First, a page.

Clinical, Virologic, and Immunologic Characteristics of Zika Virus Infection in a Cohort of US Patients: Prolonged RNA Detection in Whole Blood.
Background: Clinical, virologic, and immunologic characteristics of Zika virus (ZIKV) infections in US patients are poorly defined.
Methods: US subjects with suspected ZIKV infection were enrolled. Clinical data and specimens were prospectively collected for ZIKV RNA detection and serologic and cellular assays. Confirmed ZIKV infection (cases) and ZIKV-negative (controls) subjects were compared. Dengue-experienced and dengue-naïve cases were also compared.
Results: We enrolled 45 cases and 14 controls. Commonly reported symptoms among cases and controls were maculopapular rash (97.8% and 81.8%), fatigue (86.7% and 81.8%), and arthralgia (82.2% and 54.5%), respectively. The sensitivity (94%) and duration of infection detection (80% positivity at 65-79 days after disease onset) by polymerase chain reaction were highest in whole-blood specimens. ZIKV-neutralizing antibodies had a half-life of 105 days and were significantly higher in dengue virus-experienced cases than naïve ones ( = .046). In intracellular cytokine staining assays, the ZIKV proteins targeted most often by peripheral blood mononuclear cells from cases were structural proteins C and E for CD4+ T cells and nonstructural proteins NS3, NS5, and NS4B for CD8+ T cells.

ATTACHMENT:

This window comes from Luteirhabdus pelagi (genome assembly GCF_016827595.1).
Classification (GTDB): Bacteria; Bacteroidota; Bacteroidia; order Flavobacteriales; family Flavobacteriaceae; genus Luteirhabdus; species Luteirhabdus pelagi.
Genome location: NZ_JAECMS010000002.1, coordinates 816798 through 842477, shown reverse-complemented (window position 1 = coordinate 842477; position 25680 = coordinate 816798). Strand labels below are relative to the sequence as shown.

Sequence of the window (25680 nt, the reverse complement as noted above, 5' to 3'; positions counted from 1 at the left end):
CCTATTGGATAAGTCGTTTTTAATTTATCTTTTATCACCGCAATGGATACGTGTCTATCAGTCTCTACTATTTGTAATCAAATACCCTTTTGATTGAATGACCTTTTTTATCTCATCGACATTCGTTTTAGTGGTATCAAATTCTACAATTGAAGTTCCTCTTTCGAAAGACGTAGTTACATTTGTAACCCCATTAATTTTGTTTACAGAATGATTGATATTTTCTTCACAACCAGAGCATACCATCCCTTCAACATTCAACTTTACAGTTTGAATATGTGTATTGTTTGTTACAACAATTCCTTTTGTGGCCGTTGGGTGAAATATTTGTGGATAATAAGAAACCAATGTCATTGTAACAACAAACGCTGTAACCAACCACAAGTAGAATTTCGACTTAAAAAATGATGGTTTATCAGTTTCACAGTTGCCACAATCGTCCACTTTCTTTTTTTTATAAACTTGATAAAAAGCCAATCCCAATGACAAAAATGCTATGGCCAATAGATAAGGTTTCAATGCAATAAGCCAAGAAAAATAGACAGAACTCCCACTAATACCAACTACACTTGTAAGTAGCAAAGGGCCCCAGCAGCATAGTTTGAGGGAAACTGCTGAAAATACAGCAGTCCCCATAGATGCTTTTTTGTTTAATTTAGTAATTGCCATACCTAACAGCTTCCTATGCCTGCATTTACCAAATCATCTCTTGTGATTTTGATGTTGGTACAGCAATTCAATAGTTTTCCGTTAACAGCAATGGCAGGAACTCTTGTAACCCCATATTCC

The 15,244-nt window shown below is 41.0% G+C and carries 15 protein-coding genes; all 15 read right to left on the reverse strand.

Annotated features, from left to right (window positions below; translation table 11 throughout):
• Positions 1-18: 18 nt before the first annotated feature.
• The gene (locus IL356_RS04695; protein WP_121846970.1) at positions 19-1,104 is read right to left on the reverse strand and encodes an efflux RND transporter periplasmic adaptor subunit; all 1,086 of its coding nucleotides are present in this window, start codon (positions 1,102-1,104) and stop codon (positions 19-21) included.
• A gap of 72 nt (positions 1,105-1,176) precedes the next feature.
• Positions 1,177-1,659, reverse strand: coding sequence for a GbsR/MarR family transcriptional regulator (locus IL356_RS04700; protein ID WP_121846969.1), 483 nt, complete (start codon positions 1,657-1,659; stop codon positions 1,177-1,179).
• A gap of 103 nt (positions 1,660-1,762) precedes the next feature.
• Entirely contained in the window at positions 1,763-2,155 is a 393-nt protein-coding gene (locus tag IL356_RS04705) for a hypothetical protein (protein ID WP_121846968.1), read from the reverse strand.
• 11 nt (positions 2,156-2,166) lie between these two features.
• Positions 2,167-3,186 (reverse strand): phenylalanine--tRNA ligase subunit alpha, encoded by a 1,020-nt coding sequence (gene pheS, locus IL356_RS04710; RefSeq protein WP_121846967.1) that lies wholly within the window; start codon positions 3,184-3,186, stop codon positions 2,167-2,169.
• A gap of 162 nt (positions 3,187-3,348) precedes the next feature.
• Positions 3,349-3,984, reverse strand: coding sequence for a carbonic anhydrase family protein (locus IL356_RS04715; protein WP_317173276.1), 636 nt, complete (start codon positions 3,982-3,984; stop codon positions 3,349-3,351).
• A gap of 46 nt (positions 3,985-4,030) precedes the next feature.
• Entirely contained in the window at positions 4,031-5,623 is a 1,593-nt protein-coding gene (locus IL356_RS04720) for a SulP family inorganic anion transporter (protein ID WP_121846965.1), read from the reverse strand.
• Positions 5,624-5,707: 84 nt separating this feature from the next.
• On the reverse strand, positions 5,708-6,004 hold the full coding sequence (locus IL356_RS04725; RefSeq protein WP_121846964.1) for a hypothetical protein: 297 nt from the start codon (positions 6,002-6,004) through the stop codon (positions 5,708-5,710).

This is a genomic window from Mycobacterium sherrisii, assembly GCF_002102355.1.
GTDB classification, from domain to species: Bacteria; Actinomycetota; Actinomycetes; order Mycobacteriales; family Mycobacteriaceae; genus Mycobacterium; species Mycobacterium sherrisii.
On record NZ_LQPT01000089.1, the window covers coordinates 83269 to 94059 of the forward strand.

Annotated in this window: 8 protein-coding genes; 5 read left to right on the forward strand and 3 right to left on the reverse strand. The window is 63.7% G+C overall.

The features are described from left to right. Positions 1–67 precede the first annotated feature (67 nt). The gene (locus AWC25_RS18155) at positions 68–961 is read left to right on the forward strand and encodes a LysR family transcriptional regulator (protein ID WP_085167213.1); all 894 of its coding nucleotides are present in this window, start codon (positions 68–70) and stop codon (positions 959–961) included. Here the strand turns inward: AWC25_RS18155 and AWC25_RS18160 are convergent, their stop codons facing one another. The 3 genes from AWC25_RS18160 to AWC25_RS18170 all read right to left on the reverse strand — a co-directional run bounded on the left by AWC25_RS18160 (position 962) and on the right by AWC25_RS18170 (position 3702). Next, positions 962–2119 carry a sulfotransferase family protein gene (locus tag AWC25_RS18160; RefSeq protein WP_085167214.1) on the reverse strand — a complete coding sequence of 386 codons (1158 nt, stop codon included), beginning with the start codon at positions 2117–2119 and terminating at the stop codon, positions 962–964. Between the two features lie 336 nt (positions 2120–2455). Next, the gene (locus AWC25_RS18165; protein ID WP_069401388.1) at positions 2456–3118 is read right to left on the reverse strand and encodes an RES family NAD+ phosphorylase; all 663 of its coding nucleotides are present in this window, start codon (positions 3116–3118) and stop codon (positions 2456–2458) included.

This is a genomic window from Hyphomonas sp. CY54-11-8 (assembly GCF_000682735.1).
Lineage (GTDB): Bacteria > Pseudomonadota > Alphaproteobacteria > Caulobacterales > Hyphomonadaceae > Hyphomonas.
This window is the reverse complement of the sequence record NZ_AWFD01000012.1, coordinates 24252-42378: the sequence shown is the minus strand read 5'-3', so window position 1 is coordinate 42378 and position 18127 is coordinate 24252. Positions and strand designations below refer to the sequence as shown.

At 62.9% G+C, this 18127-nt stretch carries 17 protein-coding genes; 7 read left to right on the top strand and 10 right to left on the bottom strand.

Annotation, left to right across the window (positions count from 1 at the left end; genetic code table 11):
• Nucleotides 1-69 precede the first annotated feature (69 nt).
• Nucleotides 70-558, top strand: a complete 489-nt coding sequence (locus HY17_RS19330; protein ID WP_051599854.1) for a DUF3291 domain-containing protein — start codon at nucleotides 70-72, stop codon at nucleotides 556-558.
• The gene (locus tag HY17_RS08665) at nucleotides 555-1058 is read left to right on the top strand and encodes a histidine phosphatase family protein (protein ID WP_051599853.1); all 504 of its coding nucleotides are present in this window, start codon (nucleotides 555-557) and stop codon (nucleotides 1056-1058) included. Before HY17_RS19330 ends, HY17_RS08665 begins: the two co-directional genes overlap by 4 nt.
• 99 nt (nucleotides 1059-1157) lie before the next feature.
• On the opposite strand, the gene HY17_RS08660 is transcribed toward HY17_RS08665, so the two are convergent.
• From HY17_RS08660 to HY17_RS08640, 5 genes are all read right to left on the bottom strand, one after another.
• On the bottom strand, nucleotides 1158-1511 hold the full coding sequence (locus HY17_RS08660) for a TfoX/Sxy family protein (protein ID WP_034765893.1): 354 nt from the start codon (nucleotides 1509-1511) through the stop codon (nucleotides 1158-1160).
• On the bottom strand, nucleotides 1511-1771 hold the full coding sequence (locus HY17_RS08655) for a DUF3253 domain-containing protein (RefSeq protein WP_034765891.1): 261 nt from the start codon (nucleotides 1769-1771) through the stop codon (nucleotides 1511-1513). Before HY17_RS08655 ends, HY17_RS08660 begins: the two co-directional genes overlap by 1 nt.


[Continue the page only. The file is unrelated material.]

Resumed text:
Conclusions: ZIKV RNA detection was more frequent and prolonged in whole-blood specimens. Immunoglobulin G (IgG) and neutralizing antibodies, but not IgM, were influenced by prior dengue infection. Robust cellular responses to E and nonstructural proteins have potential vaccine development implications.